Making storage paired with rooftop solar a reality for everyday consumers is the single most important thing we can do to promote the future growth of the solar industry. This vision will come about through a combination of storage-friendly rate structures that give market value to smart inverters and storage systems, such as rebates to drive up demand and drive down prices, as well as consumer and contractor training and information to build the knowledge base to take this next big step into a clean energy future.

What is CALSEIA’s current membership profile and has it changed notably in recent years?

CALSEIA is in a major growth phase. Over the last 3 years, we’ve quadrupled our membership, and we show no signs of slowing down. We’ll start 2017 with over 430 members, and we aim to exceed 500 by the middle of the coming year. Our membership is broad, with contractors and developers making up about half of our companies. The other half is a mix of manufacturers, financiers, software developers and other support service providers. Given this growth, we are able to represent the industry in every major decision-making forum from the CPUC to the state legislature to OSHA. We are also able to help our members with more day-to-day business, such as local permitting and HOA battles that can add up and become quite the thorn in the industry’s side.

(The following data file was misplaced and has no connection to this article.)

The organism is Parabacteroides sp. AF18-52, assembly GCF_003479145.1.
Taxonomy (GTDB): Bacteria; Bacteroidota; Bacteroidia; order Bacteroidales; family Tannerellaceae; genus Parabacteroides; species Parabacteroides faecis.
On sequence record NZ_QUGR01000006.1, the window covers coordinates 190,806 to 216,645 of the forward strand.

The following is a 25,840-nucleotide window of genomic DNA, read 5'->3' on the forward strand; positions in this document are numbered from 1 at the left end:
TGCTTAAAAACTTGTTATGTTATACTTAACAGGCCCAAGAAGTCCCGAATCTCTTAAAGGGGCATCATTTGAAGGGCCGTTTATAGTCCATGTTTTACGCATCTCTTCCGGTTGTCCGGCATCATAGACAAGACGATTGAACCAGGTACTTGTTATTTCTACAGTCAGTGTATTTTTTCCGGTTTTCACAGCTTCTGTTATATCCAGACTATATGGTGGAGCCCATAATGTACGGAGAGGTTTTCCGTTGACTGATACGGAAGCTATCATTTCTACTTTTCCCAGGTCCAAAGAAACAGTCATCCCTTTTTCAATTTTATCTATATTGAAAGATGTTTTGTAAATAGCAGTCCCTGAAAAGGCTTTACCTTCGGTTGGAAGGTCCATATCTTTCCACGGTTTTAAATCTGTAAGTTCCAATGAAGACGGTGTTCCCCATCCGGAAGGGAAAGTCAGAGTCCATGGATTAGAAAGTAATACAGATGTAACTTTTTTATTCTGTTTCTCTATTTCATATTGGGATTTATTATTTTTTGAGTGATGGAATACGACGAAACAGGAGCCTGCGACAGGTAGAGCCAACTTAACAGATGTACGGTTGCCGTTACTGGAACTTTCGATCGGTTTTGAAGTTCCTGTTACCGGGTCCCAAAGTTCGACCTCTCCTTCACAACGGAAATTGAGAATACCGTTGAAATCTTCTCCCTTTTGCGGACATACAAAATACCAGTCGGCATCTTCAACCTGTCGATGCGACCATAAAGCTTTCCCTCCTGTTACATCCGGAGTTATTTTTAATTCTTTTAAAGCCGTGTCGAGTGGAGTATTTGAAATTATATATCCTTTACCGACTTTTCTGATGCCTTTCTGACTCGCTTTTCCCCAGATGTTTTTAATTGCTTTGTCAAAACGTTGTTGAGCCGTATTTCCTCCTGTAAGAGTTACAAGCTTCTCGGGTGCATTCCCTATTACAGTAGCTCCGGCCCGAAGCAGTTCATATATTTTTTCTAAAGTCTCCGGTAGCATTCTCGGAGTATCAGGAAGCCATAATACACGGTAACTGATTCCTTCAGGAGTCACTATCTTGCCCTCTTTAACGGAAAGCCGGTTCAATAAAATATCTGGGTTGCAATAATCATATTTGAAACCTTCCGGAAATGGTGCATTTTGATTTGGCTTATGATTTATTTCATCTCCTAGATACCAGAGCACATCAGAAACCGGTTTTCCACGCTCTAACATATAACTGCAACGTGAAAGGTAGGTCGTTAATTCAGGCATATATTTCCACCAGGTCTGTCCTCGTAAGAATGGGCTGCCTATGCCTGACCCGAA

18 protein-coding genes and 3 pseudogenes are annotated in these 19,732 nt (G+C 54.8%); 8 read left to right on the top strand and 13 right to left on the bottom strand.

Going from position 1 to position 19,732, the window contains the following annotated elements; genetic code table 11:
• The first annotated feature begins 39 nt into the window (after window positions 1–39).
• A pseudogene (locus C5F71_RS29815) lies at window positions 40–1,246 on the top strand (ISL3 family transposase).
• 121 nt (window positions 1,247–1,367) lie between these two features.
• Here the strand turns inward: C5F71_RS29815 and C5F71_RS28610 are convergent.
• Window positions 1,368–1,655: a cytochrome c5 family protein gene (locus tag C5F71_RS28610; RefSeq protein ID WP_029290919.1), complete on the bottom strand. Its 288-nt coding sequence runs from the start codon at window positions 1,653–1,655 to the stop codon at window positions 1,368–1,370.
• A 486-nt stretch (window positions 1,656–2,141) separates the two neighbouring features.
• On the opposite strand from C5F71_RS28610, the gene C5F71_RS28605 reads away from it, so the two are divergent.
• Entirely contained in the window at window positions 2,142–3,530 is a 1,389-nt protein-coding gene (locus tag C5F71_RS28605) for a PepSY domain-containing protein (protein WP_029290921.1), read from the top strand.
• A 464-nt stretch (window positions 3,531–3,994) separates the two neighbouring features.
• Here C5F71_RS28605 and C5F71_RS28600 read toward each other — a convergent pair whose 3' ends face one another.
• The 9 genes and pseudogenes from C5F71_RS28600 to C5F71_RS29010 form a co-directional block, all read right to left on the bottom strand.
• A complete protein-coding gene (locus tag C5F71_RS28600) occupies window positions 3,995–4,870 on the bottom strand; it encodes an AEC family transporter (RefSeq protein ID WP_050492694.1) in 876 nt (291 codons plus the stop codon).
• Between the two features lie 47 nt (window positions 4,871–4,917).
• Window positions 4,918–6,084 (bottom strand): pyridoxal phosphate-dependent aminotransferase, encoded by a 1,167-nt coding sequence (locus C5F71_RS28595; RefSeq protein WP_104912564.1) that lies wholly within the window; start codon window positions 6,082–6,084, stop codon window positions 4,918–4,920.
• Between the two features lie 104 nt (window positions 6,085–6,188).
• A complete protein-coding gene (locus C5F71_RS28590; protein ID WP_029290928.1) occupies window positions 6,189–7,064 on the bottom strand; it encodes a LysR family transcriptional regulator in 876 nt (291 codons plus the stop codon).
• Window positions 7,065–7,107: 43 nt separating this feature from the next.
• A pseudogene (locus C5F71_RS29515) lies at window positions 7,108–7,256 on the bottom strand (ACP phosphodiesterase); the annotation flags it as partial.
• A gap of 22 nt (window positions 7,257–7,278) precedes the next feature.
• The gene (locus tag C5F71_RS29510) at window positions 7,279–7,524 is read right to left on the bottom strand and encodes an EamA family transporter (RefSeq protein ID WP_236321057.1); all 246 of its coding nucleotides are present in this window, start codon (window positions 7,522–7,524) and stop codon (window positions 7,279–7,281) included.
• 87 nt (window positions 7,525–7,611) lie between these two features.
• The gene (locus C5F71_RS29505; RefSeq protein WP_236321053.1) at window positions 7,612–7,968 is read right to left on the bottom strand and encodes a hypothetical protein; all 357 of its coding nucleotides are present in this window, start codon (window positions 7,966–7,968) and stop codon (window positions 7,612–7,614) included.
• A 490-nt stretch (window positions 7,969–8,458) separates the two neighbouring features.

What is the status of California’s Self-Generation Incentive Program?

Extending the Self-Generation Incentive Program was an important accomplishment of the 2016 legislative session, as it effectively kept the lights on for distributed storage projects. However, the program is not big enough, and the new funds are likely to be subscribed by mid-2017, leaving a gap in funding for an industry that is trying to get off the ground. Rate structures that truly value storage, along with other grid-support services such as smart inverters, are still a ways away. Without a stand-alone incentive program to give the industry and consumers alike consistent support to drive up demand and drive down prices, California’s emerging storage market will remain expensive, serving only a niche market. This is exactly what happened to the solar PV market in the early 2000s, before adoption of the California Solar Initiative in 2006. Creating a market-transformational initiative for California’s storage industry in the next 3 years is critical.